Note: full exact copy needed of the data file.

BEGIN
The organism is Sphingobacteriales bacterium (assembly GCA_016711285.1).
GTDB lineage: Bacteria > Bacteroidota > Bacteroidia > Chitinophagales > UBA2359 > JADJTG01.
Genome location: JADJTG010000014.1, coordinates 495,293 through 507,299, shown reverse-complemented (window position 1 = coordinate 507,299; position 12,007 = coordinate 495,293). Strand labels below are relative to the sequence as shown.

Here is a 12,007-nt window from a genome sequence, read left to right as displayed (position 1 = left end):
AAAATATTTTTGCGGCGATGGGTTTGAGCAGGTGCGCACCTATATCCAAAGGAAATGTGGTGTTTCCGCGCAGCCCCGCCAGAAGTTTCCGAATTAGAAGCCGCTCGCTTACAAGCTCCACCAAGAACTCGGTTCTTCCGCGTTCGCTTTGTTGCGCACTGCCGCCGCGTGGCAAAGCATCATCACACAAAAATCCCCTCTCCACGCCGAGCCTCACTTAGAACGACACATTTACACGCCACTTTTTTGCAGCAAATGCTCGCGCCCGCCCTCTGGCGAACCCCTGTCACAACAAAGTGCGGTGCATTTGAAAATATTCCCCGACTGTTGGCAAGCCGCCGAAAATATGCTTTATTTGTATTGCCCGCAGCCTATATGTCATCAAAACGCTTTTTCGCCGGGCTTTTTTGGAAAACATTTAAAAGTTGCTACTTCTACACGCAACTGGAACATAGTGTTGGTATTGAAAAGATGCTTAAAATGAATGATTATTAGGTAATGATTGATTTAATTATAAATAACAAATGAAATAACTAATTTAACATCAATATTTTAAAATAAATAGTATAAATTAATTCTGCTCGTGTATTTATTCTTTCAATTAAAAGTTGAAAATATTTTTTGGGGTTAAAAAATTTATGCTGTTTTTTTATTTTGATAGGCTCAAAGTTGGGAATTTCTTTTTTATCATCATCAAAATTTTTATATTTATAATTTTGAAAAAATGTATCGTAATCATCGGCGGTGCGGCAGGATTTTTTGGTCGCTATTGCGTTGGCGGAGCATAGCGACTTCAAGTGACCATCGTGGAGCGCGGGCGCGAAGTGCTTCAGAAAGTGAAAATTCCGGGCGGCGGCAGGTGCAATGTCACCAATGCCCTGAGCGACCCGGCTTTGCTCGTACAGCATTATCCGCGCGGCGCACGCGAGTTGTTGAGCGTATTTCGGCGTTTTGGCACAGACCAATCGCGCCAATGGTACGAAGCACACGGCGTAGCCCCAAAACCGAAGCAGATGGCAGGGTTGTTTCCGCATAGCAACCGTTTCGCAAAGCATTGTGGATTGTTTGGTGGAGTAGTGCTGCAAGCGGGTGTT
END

The organism is Sphingobacteriales bacterium (assembly GCA_016711285.1).
GTDB lineage: Bacteria > Bacteroidota > Bacteroidia > Chitinophagales > UBA2359 > JADJTG01.
Genome location: JADJTG010000014.1, coordinates 495,293 through 507,299, shown reverse-complemented (window position 1 = coordinate 507,299; position 12,007 = coordinate 495,293). Strand labels below are relative to the sequence as shown.

Here is a 12,007-nt window from a genome sequence, read left to right as displayed (position 1 = left end):
AAAATATTTTTGCGGCGATGGGTTTGAGCAGGTGCGCACCTATATCCAAAGGAAATGTGGTGTTTCCGCGCAGCCCCGCCAGAAGTTTCCGAATTAGAAGCCGCTCGCTTACAAGCTCCACCAAGAACTCGGTTCTTCCGCGTTCGCTTTGTTGCGCACTGCCGCCGCGTGGCAAAGCATCATCACACAAAAATCCCCTCTCCACGCCGAGCCTCACTTAGAACGACACATTTACACGCCACTTTTTTGCAGCAAATGCTCGCGCCCGCCCTCTGGCGAACCCCTGTCACAACAAAGTGCGGTGCATTTGAAAATATTCCCCGACTGTTGGCAAGCCGCCGAAAATATGCTTTATTTGTATTGCCCGCAGCCTATATGTCATCAAAACGCTTTTTCGCCGGGCTTTTTTGGAAAACATTTAAAAGTTGCTACTTCTACACGCAACTGGAACATAGTGTTGGTATTGAAAAGATGCTTAAAATGAATGATTATTAGGTAATGATTGATTTAATTATAAATAACAAATGAAATAACTAATTTAACATCAATATTTTAAAATAAATAGTATAAATTAATTCTGCTCGTGTATTTATTCTTTCAATTAAAAGTTGAAAATATTTTTTGGGGTTAAAAAATTTATGCTGTTTTTTTATTTTGATAGGCTCAAAGTTGGGAATTTCTTTTTTATCATCATCAAAATTTTTATATTTATAATTTTGAAAAAATGTATCGTAATCATCGGCGGTGCGGCAGGATTTTTTGGTCGCTATTGCGTTGGCGGAGCATAGCGACTTCAAGTGACCATCGTGGAGCGCGGGCGCGAAGTGCTTCAGAAAGTGAAAATTCCGGGCGGCGGCAGGTGCAATGTCACCAATGCCCTGAGCGACCCGGCTTTGCTCGTACAGCATTATCCGCGCGGCGCACGCGAGTTGTTGAGCGTATTTCGGCGTTTTGGCACAGACCAATCGCGCCAATGGTACGAAGCACACGGCGTAGCCCCAAAACCGAAGCAGATGGCAGGGTTGTTTCCGCATAGCAACCGTTTCGCAAAGCATTGTGGATTGTTTGGTGGAGTAGTGCTGCAAGCGGGTGTT